Although Belgium doesn’t leap readily to mind when the conversation turns to hotbeds of Jazz, that country has produced a handful of outstanding Jazz musicians — Toots Thielemans, Bobby Jaspar and a few others — and boasts at least one world–class big band, the Brussels Jazz Orchestra. On Live,
recorded in May ’97, the BJO performs three compositions by one of Belgium’s leading composer/arranger/players, trumpeter Bert Joris, one by saxophonist Erwin Vann and another by the orchestra’s leader/alto saxophonist, Frank Vaganée. Two of the selections are actually three–movement works — Vann’s “Hortensia,” aptly described in the liner notes as an “odyssey for big band with rhythmical mine fields,” and the “Louis Armstrong Suite,” written by Joris as part of a project called You Ain’t Heard Nothin’ Yet,
which provides musical backgrounds for movies of the 1920s and ’30s. Joris also composed “Mr. Dodo,” which was recorded previously by the Swiss Jazz School big band, and “Nuées d’Orage,” inspired by guitarist Django Reinhardt’s “Nuages,” while Vaganée contributed “Manna Hatta,” written for his final exam at a workshop in Cologne, Germany. Vaganée, as it turns out, is also one of the orchestra’s most persuasive soloists, as he shows on “Nuées d’Orage,” “Manna Hatta” and “Hortensia,” Part 2. There are a number of others including trumpeters Blondiau, Paré and Latucca; tenors Defoort and Van Herck, trombonists Godfroid and Mertens, alto/clarinetist Alleman, baritone Vanderwerf and pianist Erbstösser. After opening with Joris’ eloquent “Nuées,” the BJO performs the suites back–to–back (accounting for about 44 of the disc’s generous 72–minutes–plus playing time), which could test one’s endurance if the second of them, “Louis Armstrong,” weren’t so superbly written and played. Its third movement, “I’ve Found a New Baby,” is a highlight with its small–group Dixie–style nucleus welded securely to big–band swinging of the highest order (and drummer Pallemaerts kicking some old–fashioned butt). “Manna Hatta,” which begins darkly, soon gives way to further animated blowing before Vaganée’s alto slows the tempo, then re–establishes momentum for a driving, all–out run to the finish line that leads to Erbstösser’s hushed single–note epilogue. The orchestra closes the concert with “Mr. Dodo,” another dynamic example of big–band muscle with enterprising solos by Van Herck and Blondiau. A memorable live date by one of Europe’s most prominent Jazz orchestras, and easily recommended.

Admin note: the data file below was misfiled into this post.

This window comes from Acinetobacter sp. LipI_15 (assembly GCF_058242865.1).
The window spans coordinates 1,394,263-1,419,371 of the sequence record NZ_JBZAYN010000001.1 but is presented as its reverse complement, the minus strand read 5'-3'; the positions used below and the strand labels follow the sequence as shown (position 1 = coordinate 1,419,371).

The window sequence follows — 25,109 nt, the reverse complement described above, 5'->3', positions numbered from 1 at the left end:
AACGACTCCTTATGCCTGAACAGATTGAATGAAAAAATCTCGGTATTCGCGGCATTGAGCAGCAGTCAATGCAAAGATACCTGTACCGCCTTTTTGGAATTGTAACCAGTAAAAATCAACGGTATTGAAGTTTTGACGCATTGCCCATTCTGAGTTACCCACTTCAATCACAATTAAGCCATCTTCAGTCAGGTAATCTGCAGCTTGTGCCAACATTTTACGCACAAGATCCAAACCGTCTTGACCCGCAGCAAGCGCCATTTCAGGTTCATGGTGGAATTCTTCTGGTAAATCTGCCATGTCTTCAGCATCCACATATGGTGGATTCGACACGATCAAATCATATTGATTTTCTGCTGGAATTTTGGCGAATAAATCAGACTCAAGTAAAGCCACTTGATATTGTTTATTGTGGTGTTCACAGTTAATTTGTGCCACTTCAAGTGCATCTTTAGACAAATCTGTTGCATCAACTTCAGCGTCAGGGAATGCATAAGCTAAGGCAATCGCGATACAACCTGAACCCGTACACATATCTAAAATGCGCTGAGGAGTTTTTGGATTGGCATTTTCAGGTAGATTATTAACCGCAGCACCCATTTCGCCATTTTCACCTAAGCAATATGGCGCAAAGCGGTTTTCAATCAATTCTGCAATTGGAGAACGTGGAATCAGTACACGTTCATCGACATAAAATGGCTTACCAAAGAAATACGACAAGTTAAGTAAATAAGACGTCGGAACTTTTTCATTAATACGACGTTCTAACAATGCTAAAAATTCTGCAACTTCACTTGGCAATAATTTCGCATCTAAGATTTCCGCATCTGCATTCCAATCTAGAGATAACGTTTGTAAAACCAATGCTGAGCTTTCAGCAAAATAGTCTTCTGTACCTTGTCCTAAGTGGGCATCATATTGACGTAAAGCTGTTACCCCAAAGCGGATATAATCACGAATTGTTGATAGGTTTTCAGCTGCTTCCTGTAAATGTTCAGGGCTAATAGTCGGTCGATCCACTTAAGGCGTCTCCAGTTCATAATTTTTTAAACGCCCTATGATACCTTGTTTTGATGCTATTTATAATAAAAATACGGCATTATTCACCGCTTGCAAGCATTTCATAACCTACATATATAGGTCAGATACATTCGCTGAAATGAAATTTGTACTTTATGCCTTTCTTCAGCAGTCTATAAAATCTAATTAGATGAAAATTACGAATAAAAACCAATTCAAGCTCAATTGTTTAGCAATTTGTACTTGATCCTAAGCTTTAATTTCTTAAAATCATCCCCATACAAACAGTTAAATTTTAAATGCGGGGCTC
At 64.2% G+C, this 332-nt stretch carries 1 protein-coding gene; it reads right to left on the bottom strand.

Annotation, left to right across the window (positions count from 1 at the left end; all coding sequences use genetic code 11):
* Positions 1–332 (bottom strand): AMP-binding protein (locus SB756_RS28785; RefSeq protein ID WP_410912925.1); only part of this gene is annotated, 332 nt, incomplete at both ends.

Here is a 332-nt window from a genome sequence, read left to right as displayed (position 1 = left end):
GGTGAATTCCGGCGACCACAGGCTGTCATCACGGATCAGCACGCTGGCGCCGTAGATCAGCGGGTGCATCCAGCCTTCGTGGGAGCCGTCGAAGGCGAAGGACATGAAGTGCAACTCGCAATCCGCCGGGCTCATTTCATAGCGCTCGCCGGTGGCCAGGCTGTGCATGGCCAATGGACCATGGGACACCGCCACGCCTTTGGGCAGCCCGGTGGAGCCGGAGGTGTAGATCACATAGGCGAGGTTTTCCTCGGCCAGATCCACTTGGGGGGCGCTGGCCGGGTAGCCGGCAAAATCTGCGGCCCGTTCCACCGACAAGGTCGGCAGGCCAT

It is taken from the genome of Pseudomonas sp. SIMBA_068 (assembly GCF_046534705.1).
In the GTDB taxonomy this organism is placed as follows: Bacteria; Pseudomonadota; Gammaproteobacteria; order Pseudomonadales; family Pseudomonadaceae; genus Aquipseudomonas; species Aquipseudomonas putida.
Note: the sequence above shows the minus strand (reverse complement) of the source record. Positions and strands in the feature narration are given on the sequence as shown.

Track listing: Nuées d’Orage; Hortensia (Parts 1, 2 and 3); Louis Armstrong Suite — Struttin’ with Some Barbecue, St. James Infirmary, I’ve Found a New Baby; Manna Hatta; Mr. Dodo (72:11).